Preliminary results show that the 52-year-old nationalist Sadyr Zhaparov received nearly 80 percent of the vote to avoid a runoff election.

Nationalist politician Sadyr Zhaparov is on the way to a landslide victory in Kyrgyzstan’s early presidential election, sparked by the collapse of the previous government.

According to preliminary results from the Kyrgyz Central Election Commission, Shaparov won almost 80 percent of the vote in the Central Asian nation, which is closely allied with Russia, on Sunday, which means that there will be no runoff election.

The data showed that its closest competitor was less than 7 percent behind.

More than 80 percent of voters have also backed a proposal to reform the constitution to give the president greater powers at the expense of parliament, the commission said.

Only more than 10 percent supported parliamentary rule.

The referendum vote marks the end of a mixed political system that was passed in 2010 to tame authoritarianism after two successive presidents of strong men were ousted from power during street protests.

Violent protests that erupted last October brought the 52-year-old Shaparov out of prison to chair the prime minister and culminated in assuming the interim presidency before applying for the full-time position.

Shaparov, who was sentenced to a long prison term for kidnapping a provincial governor as part of a protest, overturned his sentence amid the unrest in October, outperforming 16 rivals in the presidential election by a wide margin.

Russia a “strategic partner”

Despite his nationalist stance – Shapharov’s first act as Prime Minister was to add ethnicity information to national identity cards – he has repeatedly pledged to maintain a close relationship with the former Soviet overlord, Moscow.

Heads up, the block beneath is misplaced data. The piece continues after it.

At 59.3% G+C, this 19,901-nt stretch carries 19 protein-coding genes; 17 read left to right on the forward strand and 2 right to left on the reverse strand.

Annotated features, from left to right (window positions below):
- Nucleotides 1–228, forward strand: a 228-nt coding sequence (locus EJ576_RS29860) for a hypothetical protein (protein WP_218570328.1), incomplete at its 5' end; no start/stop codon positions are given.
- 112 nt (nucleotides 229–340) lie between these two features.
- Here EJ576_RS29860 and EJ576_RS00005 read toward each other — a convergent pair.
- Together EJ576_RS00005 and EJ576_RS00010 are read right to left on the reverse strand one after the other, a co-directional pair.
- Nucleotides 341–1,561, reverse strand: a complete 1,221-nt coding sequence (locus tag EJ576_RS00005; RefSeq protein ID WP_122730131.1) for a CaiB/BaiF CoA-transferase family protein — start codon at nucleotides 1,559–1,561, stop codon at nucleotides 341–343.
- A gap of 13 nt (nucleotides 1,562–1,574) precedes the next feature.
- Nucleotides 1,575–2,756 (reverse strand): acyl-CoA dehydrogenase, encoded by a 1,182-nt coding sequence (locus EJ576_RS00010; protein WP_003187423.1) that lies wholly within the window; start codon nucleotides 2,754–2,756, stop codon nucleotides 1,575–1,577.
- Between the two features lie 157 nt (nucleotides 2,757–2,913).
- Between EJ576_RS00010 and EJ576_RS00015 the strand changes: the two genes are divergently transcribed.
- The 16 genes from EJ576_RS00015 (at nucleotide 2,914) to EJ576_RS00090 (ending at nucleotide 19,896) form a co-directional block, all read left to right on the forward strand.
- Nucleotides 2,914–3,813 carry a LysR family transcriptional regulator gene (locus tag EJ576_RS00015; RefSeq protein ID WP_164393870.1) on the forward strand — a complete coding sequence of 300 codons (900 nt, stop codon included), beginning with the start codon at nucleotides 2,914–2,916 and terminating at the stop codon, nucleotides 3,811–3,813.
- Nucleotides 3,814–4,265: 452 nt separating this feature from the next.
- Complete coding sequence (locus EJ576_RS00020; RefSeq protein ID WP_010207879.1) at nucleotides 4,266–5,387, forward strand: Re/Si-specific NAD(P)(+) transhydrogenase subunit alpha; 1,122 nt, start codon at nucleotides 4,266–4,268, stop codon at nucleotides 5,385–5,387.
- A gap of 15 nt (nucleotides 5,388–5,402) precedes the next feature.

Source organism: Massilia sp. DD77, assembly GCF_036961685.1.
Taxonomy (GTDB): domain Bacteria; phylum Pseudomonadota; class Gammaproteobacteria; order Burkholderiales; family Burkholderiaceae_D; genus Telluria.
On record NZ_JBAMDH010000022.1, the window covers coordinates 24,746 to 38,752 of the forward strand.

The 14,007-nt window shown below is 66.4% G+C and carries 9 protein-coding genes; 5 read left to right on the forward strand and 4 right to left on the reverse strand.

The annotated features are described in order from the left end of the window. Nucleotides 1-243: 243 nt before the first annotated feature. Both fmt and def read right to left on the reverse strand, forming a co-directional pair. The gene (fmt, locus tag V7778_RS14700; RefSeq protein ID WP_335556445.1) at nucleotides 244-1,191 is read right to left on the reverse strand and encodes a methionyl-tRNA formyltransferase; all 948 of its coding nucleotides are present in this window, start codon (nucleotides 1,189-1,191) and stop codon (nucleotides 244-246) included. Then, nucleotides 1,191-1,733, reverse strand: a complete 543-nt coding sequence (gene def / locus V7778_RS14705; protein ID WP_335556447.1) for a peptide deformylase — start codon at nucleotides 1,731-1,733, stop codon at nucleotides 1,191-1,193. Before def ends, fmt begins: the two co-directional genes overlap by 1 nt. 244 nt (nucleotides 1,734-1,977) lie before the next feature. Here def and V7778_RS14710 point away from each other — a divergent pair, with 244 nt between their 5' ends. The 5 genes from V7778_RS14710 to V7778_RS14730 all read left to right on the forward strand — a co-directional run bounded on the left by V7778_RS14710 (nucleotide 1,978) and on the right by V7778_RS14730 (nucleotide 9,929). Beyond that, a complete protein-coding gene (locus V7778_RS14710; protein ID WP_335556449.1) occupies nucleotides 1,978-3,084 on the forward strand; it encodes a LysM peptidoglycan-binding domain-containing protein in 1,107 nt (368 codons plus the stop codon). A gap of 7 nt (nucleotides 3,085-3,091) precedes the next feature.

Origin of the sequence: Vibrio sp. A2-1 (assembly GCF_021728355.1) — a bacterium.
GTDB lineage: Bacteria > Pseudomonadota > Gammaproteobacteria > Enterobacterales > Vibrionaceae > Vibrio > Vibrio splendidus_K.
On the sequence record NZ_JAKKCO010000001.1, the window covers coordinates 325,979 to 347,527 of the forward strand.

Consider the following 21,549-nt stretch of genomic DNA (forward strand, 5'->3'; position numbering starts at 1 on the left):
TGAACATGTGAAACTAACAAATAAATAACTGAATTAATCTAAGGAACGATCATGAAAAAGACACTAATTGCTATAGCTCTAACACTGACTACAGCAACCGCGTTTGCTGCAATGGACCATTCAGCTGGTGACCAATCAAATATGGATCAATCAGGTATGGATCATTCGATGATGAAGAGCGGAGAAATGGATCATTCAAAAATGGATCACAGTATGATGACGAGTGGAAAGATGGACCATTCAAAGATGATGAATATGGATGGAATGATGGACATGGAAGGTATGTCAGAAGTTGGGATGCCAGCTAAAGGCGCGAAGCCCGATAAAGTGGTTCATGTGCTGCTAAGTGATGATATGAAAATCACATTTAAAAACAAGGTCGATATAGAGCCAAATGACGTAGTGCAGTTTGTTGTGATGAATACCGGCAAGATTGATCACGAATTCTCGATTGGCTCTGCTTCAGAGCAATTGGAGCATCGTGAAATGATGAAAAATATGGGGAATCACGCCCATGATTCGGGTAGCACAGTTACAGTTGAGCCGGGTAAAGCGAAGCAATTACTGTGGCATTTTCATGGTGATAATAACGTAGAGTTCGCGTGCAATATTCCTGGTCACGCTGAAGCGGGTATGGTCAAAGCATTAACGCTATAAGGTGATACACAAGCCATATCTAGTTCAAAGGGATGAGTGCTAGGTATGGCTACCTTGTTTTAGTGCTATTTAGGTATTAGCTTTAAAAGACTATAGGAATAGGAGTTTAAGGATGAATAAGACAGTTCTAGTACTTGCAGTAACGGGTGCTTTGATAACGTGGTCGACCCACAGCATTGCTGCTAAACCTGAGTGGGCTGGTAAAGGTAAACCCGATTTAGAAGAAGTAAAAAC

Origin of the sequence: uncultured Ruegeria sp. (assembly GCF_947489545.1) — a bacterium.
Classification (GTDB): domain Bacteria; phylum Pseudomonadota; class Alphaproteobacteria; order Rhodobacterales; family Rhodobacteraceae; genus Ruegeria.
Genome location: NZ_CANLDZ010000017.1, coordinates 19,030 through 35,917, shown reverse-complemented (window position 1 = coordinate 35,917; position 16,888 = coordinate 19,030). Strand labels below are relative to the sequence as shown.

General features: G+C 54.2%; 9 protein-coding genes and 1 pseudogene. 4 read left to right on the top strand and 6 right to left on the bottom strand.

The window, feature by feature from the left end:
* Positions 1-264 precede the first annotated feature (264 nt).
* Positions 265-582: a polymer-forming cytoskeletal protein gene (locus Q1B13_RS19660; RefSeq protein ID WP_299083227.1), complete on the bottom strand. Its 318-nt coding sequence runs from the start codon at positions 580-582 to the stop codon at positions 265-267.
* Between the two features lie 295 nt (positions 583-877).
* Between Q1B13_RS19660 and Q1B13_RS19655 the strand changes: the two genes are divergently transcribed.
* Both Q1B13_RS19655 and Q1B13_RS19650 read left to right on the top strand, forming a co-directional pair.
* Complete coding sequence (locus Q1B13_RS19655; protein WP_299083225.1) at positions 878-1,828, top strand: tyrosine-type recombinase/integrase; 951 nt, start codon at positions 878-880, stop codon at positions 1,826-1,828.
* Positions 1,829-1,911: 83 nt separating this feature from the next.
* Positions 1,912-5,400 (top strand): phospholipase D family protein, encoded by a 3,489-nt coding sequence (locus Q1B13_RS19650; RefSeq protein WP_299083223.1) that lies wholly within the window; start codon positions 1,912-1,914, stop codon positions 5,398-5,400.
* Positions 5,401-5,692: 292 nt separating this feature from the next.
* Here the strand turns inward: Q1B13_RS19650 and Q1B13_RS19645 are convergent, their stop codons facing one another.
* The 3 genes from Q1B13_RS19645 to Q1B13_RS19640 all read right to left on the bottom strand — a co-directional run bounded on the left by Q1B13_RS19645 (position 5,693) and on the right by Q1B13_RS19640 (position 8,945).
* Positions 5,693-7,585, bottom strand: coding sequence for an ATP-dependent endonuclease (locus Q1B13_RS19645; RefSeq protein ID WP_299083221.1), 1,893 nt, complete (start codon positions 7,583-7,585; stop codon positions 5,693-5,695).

“Russia is our strategic partner,” said Shaparov after casting his vote in a suburb of the capital, Bishkek, and called on all groups to accept the results in order to maintain stability.

Russia operates a military airfield in the mountain nation and is the main destination for hundreds of thousands of Kyrgyz migrant workers.

Neighboring China is another major trading partner and investor in the impoverished and predominantly Muslim nation, whose economy has been plagued by the coronavirus pandemic and the resulting trade and travel disruptions.

Zhaparov’s sentence is based on his campaign in the early 2010s to nationalize the giant Kumtor gold mine, operated by Canada’s Centerra Gold. However, after coming to power last year, he said that was no longer a goal and that he was just trying to make sure the profits were shared fairly.

Zhaparov’s campaign, which combined references to traditional symbols and values ​​with promises such as doubling health spending, was well received by voters, especially in rural areas.

Prior to the overthrow of President Sooronbay Jeenbekov’s government in October, similar violent protests deposed presidents in 2010 and 2005. Another former head of state, Almazbek Atambayev, is arrested on corruption charges.

The protesters on Sunday denounced Zhaparov’s plan to amend the constitution, which opponents say will put the country on a path towards authoritarianism.

“I am here to show my support for the Constitution, the rule of law and parliamentarism,” said Aizhamal Bektenova, 23.

“I am against what is happening in my country. It is a usurpation of power, disrespect for the law. People came here to protest the corrupt leadership that is trying to take power from the people, ”she added.

Others, however, believe Zhaparov is Kyrgyzstan’s last hope.

“I’m sorry for Shaparov,” said the 46-year-old supporter Uliijan.

“Parliament is already constantly criticizing him. You won’t leave him alone. I hope he will keep his promises. Probably not all, but at least some. It will be a lot. “

Agnieszka Pikulicka-Wilczewska contributed to this report from Bishkek, Kyrgyzstan.

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